Denials by IRA man said to be ‘AA' sound familiar
THE denials issued on Thursday by the man said to be agent 'AA' - an IRA commander at the time of the Shankill bomb - sound very familiar.
Claims that he was being targeted by "scurrilous allegations and reckless journalism" could have came straight from the mouth of the army agent Stakeknife, believed to be west Belfast man Freddie Scappaticci.
Back in 2003 Scappaticci, who is now to be subject to a police investigation into his alleged involvement in more than 20 murders, hit out at the media as he insisted his innocence.
"I had to leave my home for a couple of days for safety's sake and lie low, my family has been tortured by the British media and gutter press," he said.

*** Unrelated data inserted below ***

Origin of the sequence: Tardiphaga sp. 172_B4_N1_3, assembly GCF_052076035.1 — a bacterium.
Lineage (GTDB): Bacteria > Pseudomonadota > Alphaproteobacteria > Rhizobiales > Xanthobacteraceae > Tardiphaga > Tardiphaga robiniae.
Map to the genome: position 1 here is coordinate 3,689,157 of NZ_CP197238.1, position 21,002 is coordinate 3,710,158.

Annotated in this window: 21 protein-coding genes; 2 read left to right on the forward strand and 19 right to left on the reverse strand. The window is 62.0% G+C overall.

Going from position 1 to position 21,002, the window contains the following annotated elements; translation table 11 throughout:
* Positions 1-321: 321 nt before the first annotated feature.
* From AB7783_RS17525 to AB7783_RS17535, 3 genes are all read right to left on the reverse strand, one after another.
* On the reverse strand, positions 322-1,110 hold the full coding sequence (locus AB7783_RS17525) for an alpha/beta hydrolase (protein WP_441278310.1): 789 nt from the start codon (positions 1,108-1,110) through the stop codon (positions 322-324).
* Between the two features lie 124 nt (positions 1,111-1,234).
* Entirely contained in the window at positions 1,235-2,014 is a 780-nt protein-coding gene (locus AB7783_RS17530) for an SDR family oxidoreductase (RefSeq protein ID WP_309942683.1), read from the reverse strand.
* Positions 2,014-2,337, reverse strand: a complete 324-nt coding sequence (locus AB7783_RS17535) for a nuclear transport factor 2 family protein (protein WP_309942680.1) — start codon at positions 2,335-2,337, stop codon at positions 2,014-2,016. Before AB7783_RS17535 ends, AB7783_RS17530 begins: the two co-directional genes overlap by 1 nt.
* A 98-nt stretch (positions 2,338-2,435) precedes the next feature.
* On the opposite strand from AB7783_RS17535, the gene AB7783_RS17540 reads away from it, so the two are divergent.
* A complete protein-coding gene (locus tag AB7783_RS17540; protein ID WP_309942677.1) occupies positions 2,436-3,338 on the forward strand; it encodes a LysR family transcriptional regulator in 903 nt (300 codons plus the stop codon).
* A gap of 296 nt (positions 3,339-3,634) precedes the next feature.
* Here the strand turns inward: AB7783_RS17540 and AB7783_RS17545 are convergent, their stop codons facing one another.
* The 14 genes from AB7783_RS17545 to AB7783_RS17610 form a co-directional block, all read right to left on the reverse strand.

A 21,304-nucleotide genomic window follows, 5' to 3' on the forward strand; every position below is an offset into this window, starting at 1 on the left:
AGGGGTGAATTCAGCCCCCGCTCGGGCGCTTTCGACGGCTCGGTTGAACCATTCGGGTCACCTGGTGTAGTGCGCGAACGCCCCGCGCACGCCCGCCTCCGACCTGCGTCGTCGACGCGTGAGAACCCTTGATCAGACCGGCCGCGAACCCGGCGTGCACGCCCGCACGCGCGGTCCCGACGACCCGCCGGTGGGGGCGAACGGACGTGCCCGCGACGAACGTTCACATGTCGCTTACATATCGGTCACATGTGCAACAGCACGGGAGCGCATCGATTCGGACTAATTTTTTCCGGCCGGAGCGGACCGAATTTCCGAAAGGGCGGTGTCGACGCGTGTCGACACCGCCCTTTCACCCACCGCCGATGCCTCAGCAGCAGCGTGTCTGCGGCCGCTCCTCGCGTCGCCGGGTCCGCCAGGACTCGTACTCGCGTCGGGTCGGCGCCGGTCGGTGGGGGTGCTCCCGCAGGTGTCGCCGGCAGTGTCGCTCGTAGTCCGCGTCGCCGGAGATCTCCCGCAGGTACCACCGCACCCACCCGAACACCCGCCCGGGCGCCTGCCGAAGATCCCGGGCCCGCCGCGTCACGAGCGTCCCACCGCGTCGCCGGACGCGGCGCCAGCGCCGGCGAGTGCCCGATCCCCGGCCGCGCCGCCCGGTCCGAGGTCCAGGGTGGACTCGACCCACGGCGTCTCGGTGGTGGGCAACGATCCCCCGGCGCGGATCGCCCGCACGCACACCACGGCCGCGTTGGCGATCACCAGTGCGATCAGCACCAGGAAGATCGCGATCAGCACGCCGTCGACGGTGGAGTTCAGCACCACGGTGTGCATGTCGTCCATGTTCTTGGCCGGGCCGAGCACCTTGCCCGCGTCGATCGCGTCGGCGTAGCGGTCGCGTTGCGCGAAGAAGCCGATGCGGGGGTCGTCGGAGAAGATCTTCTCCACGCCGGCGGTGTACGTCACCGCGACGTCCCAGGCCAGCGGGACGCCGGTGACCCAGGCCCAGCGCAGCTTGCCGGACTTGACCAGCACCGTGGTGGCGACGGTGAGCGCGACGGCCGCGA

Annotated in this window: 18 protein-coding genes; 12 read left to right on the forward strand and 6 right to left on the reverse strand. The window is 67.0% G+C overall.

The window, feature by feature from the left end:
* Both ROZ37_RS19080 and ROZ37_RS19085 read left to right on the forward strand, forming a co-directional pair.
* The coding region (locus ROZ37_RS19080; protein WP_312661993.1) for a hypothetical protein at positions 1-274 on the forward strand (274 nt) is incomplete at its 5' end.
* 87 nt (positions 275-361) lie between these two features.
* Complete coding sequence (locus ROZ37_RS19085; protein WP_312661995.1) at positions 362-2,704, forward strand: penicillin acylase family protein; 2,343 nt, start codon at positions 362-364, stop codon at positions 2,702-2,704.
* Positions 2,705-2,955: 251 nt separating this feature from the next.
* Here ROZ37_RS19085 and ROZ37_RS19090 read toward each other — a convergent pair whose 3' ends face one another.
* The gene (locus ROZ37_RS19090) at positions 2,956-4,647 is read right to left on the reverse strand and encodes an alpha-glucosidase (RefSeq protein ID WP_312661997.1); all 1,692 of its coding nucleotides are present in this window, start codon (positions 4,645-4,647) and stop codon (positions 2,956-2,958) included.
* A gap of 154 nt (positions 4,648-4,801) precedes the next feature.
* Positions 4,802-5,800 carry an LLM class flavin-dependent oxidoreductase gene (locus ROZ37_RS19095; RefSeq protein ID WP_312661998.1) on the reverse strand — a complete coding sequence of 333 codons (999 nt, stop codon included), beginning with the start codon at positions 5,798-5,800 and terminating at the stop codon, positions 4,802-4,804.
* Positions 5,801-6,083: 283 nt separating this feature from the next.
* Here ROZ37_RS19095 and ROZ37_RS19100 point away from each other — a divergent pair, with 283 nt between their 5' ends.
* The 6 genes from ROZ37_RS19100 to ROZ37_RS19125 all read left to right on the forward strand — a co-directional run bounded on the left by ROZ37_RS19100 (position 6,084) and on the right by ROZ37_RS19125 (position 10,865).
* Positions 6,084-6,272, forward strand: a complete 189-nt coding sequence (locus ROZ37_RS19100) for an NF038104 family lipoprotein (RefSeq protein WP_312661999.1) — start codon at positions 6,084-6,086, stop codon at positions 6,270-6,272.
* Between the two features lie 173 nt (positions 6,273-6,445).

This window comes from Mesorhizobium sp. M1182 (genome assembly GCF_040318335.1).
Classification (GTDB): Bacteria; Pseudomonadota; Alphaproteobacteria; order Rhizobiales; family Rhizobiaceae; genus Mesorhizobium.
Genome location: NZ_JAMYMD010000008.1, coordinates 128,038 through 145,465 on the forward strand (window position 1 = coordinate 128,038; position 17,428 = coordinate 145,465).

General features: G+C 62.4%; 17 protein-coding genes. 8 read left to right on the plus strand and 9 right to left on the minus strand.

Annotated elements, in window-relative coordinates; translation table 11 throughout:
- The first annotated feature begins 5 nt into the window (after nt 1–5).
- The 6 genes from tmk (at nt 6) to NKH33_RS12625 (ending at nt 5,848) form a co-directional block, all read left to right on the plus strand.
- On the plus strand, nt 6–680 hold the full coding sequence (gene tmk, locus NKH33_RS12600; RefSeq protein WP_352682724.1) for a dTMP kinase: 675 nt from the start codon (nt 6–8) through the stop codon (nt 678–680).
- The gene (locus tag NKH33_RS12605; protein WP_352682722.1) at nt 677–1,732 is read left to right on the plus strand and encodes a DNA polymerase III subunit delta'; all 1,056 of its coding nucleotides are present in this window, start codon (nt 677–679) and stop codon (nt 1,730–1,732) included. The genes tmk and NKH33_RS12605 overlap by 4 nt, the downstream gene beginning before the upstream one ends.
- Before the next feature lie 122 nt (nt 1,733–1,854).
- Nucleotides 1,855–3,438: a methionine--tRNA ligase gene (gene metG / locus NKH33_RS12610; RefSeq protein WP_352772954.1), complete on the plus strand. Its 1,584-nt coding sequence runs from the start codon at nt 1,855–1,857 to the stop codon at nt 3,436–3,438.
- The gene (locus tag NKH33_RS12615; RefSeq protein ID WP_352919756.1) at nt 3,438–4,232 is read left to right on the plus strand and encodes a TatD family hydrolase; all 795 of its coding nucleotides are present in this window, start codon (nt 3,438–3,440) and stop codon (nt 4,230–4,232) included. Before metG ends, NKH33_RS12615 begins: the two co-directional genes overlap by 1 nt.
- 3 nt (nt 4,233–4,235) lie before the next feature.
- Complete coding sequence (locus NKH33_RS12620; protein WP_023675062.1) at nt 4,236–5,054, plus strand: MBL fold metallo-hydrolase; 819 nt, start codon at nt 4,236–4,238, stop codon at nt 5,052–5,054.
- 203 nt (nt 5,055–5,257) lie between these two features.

Shortly afterwards he fled Northern Ireland and now lives under an assumed identity in England.
This week former Sinn Féin director of publicity Danny Morrison said suspicions about Scappaticci were known to republicans as far back as 1990, 13 years before he was outed by the media.
The allegations about AA were also known by republicans as far back as the end of 2002, again just over 13 years before they were finally revealed in the Irish News.
A team of police officers from outside Northern Ireland will now investigate the Stakeknife case.
The Police Ombudsman will probe allegations about AA.
The investigation will need to establish not just if the RUC had prior knowledge of an attack on the Shankill in 1993, but also why a man known to be the commander of the IRA throughout the 1990s has never been arrested or questioned in relation to the numerous attacks carried out by the organisation's most active unit.